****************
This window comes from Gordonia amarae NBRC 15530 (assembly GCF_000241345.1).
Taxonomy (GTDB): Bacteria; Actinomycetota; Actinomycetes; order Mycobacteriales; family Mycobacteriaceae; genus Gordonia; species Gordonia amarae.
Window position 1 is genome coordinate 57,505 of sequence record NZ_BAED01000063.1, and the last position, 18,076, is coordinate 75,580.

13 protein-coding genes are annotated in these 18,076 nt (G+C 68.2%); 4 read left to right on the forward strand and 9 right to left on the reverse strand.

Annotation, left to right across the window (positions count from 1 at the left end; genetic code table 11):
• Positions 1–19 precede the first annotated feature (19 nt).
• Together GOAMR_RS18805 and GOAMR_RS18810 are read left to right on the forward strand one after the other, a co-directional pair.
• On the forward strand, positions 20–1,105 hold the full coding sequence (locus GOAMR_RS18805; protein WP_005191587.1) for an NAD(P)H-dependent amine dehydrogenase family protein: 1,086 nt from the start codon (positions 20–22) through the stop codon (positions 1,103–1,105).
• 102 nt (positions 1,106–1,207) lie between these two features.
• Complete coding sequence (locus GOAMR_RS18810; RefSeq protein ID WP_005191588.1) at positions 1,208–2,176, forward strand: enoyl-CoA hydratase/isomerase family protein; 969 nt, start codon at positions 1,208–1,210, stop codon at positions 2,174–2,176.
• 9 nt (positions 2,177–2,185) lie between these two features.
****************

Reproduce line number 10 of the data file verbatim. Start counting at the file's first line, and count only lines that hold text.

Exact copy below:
• Complete coding sequence (locus GOAMR_RS18810; RefSeq protein ID WP_005191588.1) at positions 1,208–2,176, forward strand: enoyl-CoA hydratase/isomerase family protein; 969 nt, start codon at positions 1,208–1,210, stop codon at positions 2,174–2,176.